EDMOND, Okla. (KFOR) – Edmond police released new details about the tragic accident, involving teen drinking over the memorial day weekend.

“Edmond 911 – what’s your emergency?” asked a dispatcher. “My daughter stuck her head out the window and now she’s bleeding,” said the caller.

On Saturday night around 11:45pm in Oak Tree a mother of a 15-year-old girl called Edmond Police.

“Female’s head of of the window. Vehicle was moving,” said a dispatcher over scanner traffic. “Has a head injury now.”

The Edmond Police report detailed what happened during the moments before the call to 911.

The 17-year-old driver told police she had “an apple beer” at a friends house 45 minutes before getting behind the wheel. She told officers she “didn’t feel drunk” and “felt safe enough driving them home.”

“Our younger kids, the tolerance level obviously is not there,” said Chief Greg Giltner, the former chairman of the court-ordered DUI program Victim’s Impact Panel. “So the impairment usually hits them much faster and it will affect them on their critical thinking.”

The teen driver told Edmond PD her 15-year-old friend, a passenger in the car, “had to throw up.” When the car stopped, the passenger said she felt better. Then the driver heard a loud noise after driving off.

“Her head impacted with a large metal mailbox,” said Emily Ward, a spokesperson for the Edmond Police Department.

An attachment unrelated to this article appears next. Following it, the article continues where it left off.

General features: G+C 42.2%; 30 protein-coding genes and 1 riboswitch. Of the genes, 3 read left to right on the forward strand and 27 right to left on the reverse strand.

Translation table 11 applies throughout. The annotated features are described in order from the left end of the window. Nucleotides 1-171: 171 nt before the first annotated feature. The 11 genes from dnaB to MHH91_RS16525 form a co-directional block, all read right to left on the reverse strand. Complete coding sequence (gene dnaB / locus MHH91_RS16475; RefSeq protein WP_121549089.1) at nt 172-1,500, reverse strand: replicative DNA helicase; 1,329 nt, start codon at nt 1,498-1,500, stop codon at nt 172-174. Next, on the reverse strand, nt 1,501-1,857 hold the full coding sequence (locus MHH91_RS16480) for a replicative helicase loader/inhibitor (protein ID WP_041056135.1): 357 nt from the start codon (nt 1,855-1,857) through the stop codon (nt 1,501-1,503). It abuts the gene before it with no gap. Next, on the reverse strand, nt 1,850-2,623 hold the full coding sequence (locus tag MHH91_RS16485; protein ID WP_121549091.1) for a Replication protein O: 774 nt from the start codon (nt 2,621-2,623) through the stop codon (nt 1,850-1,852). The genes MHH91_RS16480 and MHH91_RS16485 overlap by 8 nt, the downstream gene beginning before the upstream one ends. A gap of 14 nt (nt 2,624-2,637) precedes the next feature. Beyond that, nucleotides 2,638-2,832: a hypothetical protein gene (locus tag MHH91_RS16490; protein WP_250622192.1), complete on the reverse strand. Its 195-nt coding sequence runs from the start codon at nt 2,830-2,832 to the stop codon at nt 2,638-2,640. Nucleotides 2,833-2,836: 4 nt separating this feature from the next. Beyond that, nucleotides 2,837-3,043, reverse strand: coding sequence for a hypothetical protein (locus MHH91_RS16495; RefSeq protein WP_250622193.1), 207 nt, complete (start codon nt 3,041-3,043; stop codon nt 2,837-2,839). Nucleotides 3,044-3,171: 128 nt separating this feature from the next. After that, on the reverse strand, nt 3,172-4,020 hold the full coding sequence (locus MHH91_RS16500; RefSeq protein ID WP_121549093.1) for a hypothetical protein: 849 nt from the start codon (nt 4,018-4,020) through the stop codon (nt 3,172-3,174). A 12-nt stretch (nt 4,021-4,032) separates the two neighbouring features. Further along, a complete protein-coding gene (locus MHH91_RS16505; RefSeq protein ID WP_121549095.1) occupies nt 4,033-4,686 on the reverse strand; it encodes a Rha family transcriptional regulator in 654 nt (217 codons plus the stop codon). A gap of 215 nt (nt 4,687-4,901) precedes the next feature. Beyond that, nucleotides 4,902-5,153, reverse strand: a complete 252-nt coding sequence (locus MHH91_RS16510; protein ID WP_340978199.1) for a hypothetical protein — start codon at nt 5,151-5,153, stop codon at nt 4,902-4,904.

The 17-year-old driver told police she looked back and saw the 15-year-old “hanging from her waist outside the window.”

“I think she’s having some seizures right now,” said a neighbor on the 911 call.

Police said the 15-year-old was rushed to the hospital where she had surgery to relieve brain pressure. She is still in the ICU.

Edmond Police said the driver blew a .04 during the breathalyzer test. The legal limit for an adult is .08.

“If she’s a 04, typically that would be a couple of drinks,” said Giltner. “Legally she can’t have any of that.”

The 17-year-old was arrested for DUI and great bodily injury. That is a felony.

“A felony arrest on a on a person under 21 that affects jobs, you know. It could also affect this this person getting your driver’s license,” said Giltner. “I’ll guarantee they did not leave the house that night wanting to hurt their friend.”

“At the end of the day, if you drink you should not drive,” said Jerod Breit, a spokesman for the group Mother’s Against Drunk Driving (MADD). “It almost always ends in tragedy.”

Breit said the statistics show this incident could’ve ended another way.

“Teen drinking kills about 4,300 people each year,” said Breit. “This is 100% preventable crime.”